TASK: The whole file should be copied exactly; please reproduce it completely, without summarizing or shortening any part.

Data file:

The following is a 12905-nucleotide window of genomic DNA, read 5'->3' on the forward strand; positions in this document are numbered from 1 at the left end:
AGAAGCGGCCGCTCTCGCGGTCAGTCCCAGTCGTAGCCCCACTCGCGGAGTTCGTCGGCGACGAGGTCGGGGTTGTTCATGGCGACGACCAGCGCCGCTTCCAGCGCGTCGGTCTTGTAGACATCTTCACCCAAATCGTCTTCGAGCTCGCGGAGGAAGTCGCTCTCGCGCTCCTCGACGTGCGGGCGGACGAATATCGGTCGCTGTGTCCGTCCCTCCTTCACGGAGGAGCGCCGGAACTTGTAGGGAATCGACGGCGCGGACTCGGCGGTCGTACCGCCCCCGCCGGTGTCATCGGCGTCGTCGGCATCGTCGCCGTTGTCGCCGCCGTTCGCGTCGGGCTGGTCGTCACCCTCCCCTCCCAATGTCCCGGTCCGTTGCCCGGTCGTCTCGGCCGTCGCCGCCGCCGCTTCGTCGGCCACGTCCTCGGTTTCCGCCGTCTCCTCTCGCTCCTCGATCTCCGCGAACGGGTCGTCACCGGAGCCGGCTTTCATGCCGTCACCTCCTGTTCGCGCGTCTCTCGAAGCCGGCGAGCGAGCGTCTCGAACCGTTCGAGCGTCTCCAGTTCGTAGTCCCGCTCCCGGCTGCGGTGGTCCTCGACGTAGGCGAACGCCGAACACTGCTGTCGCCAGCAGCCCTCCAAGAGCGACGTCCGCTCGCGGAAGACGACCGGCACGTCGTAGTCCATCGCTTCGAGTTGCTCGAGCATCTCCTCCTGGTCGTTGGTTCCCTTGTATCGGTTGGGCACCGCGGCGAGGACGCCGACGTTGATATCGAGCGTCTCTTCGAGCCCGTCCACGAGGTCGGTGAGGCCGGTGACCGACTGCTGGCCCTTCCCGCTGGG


The following is a 12905-nucleotide window of genomic DNA, read 5'->3' on the forward strand; positions in this document are numbered from 1 at the left end:
AGAAGCGGCCGCTCTCGCGGTCAGTCCCAGTCGTAGCCCCACTCGCGGAGTTCGTCGGCGACGAGGTCGGGGTTGTTCATGGCGACGACCAGCGCCGCTTCCAGCGCGTCGGTCTTGTAGACATCTTCACCCAAATCGTCTTCGAGCTCGCGGAGGAAGTCGCTCTCGCGCTCCTCGACGTGCGGGCGGACGAATATCGGTCGCTGTGTCCGTCCCTCCTTCACGGAGGAGCGCCGGAACTTGTAGGGAATCGACGGCGCGGACTCGGCGGTCGTACCGCCCCCGCCGGTGTCATCGGCGTCGTCGGCATCGTCGCCGTTGTCGCCGCCGTTCGCGTCGGGCTGGTCGTCACCCTCCCCTCCCAATGTCCCGGTCCGTTGCCCGGTCGTCTCGGCCGTCGCCGCCGCCGCTTCGTCGGCCACGTCCTCGGTTTCCGCCGTCTCCTCTCGCTCCTCGATCTCCGCGAACGGGTCGTCACCGGAGCCGGCTTTCATGCCGTCACCTCCTGTTCGCGCGTCTCTCGAAGCCGGCGAGCGAGCGTCTCGAACCGTTCGAGCGTCTCCAGTTCGTAGTCCCGCTCCCGGCTGCGGTGGTCCTCGACGTAGGCGAACGCCGAACACTGCTGTCGCCAGCAGCCCTCCAAGAGCGACGTCCGCTCGCGGAAGACGACCGGCACGTCGTAGTCCATCGCTTCGAGTTGCTCGAGCATCTCCTCCTGGTCGTTGGTTCCCTTGTATCGGTTGGGCACCGCGGCGAGGACGCCGACGTTGATATCGAGCGTCTCTTCGAGCCCGTCCACGAGGTCGGTGAGGCCGGTGACCGACTGCTGGCCCTTCCCGCTGGG